THE B-52’S The B-52’s (Mobile Fidelity Sound Lab) 

After the wretched travesties of the Radio Birdman and Soft Boys reissues whinged about below, it’s a relief to report on some New Wave vinyl that’s actually pleasurable to listen to. On their eponymous 1979 debut, The B-52’s sounded like early Talking Heads crashlanding on the set of a John Waters movie, and it’s still awesome today in appropriate doses.

“Planet Claire” is “Peter Gunn” in space, and the boy/girl vocal sparring of Fred Schneider and Cindy Wilson on “Dance This Mess Around” surely influenced The Sugarcubes. The bug-eyed barminess of “Rock Lobster” apparently lured John Lennon out of his musical retirement and “6060-842” is a so-dumb-it’s-clever singalong that makes “Love Shack” seem like “I Am The Walrus”. “Downtown” bends the Petula Clark hit so far out of shape it took nine listens before I realised it was a cover. It’s an acquired taste, undoubtedly, and I don’t think I could stomach more than an album’s worth, but “The B-52’s” is that album.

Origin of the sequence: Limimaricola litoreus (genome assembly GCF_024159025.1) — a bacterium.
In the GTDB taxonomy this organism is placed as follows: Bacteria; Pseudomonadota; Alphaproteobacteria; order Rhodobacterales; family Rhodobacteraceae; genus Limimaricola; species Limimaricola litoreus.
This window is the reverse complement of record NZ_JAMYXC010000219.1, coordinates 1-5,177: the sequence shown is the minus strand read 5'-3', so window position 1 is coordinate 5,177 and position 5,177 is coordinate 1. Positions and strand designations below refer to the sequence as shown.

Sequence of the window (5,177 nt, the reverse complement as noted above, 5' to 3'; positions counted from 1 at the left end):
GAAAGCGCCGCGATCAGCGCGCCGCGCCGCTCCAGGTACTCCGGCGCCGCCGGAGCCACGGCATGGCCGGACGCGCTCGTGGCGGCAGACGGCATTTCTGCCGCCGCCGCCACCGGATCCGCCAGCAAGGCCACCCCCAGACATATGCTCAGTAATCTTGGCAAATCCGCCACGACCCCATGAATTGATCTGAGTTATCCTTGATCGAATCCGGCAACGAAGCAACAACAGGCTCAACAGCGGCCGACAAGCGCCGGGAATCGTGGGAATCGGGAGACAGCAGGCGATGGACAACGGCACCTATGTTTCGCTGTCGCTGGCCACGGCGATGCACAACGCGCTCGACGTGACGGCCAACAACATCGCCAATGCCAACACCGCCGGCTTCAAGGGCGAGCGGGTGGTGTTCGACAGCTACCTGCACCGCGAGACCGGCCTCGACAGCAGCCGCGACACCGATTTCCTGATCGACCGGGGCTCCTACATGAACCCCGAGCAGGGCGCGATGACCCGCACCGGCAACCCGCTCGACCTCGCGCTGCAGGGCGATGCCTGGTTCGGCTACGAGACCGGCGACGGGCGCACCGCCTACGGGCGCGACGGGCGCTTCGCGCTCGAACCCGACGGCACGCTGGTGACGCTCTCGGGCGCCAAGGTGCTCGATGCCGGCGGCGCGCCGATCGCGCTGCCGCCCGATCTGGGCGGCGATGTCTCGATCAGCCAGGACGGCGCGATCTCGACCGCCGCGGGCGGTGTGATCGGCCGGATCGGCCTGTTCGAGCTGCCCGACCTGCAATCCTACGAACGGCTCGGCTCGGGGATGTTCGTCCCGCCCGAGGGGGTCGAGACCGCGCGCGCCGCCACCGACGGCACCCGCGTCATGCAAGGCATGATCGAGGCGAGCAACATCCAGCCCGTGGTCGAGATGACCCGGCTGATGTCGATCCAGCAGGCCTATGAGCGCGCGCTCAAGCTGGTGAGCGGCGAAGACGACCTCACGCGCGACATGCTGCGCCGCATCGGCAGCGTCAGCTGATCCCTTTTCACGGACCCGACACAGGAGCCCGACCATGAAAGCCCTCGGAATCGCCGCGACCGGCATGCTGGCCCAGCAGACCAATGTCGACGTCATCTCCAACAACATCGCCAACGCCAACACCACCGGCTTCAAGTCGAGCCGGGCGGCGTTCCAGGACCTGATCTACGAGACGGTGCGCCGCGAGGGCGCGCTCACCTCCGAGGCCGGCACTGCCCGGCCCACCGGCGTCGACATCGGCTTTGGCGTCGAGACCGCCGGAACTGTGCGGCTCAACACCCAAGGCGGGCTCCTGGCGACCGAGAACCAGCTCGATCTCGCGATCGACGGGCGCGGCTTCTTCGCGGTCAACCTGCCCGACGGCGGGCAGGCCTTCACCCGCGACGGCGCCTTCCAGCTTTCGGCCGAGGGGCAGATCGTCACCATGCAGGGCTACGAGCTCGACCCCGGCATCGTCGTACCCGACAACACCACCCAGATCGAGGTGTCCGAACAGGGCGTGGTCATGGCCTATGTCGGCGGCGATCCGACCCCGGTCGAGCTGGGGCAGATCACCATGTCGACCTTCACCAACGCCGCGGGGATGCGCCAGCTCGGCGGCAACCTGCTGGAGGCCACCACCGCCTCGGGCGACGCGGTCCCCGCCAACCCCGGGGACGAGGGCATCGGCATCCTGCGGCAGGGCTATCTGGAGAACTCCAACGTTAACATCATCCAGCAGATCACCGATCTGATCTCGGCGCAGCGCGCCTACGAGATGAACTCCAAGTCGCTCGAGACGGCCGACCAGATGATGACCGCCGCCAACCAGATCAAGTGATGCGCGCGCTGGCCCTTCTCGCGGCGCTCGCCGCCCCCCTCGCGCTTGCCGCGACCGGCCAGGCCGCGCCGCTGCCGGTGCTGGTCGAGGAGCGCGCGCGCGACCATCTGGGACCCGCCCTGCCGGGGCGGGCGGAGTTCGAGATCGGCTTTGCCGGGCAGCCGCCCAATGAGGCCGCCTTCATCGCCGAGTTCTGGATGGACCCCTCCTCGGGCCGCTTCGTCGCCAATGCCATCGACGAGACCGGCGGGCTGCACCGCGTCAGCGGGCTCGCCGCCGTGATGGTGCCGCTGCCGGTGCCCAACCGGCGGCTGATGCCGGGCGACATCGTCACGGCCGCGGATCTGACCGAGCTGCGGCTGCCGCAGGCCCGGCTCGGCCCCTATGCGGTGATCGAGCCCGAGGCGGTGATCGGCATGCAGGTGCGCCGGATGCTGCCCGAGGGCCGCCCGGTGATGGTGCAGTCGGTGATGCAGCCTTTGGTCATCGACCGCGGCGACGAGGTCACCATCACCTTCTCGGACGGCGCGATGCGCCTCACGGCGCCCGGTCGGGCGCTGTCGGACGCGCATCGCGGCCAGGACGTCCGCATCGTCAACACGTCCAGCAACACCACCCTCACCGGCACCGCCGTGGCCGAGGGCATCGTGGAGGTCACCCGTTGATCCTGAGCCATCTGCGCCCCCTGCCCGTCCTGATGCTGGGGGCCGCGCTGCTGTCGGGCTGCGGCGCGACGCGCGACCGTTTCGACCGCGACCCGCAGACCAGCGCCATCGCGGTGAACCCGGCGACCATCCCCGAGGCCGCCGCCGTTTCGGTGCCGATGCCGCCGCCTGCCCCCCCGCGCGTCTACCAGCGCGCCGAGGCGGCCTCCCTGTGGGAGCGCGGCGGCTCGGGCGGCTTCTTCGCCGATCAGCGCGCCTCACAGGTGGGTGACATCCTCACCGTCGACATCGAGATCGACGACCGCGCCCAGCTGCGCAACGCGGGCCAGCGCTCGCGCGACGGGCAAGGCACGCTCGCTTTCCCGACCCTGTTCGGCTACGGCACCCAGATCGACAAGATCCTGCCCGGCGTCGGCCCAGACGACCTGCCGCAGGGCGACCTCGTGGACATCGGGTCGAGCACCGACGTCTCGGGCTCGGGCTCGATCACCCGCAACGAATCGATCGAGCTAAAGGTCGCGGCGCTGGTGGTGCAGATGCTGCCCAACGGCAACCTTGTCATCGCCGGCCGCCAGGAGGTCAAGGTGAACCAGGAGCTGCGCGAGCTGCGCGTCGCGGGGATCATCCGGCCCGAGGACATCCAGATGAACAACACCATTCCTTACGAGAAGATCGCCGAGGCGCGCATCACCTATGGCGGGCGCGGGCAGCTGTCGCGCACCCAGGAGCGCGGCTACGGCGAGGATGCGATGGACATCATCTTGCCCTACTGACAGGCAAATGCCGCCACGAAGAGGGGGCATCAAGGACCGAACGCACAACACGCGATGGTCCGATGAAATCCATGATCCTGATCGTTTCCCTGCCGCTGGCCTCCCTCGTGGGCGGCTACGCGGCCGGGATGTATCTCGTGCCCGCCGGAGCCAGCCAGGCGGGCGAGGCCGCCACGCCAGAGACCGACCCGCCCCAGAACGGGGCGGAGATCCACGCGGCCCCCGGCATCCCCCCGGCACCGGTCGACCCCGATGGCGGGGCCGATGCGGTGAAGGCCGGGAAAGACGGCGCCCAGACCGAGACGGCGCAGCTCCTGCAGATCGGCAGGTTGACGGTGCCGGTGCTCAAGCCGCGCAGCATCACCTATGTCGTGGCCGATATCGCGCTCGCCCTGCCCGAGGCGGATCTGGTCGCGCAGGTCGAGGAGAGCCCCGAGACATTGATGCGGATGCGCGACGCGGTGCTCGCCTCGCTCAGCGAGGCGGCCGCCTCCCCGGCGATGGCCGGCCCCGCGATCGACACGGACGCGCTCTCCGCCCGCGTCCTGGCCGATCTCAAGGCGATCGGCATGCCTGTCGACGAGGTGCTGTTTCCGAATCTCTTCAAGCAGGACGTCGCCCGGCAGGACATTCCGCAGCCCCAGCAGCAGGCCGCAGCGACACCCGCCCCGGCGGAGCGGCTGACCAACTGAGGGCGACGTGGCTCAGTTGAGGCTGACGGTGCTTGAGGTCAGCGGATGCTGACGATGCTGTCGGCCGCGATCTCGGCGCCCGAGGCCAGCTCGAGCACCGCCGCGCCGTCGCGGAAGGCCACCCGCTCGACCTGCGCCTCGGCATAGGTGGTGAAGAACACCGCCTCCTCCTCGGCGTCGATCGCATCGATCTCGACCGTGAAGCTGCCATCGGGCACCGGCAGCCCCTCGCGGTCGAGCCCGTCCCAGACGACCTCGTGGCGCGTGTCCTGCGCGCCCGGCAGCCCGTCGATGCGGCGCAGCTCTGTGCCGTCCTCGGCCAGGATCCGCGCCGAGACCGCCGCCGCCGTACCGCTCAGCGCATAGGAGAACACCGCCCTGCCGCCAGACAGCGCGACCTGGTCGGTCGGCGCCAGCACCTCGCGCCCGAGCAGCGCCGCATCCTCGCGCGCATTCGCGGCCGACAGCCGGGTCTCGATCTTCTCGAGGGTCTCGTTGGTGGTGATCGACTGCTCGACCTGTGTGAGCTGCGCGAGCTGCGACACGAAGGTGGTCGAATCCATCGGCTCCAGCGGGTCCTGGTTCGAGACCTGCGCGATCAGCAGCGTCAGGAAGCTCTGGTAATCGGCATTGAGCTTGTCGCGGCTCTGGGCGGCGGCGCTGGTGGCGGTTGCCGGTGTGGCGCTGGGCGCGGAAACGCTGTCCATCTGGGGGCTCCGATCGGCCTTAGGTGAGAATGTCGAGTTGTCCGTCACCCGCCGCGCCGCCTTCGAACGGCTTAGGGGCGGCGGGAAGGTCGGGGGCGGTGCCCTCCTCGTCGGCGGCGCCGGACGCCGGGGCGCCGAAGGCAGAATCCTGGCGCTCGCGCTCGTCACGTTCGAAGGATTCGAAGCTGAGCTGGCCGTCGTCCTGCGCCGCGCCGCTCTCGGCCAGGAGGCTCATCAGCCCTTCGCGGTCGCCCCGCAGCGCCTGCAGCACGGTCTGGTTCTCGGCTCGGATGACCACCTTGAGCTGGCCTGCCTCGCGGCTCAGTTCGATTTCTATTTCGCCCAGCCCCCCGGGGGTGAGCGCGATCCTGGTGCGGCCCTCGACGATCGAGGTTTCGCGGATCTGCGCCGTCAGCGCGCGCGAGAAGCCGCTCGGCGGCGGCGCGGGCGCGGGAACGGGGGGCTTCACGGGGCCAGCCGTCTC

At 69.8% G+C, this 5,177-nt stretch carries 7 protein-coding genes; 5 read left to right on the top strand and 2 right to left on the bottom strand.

This reissue is part of an initial batch of releases on Mobile Fidelity’s new Silver Live imprint. Pressed on standard weight, rather than 180 gram, vinyl and dropping the Original Master Recording tag usually found on the label’s products (presumably so they can in good conscience use sources other than the original masters), it seems to be conceived as a relatively budget line, although by the time they reach these shores such a distinction is moot. Fortunately, though, it sounds great; maybe a bit bright and almost ruthlessly energetic, but it’s a style that suits the music. This might not be as billiard table-flat as Mobile Fidelity’s pressings usually are, but it still shows up about 90% of the vinyl I buy as being amateurishly and shoddily thrown together.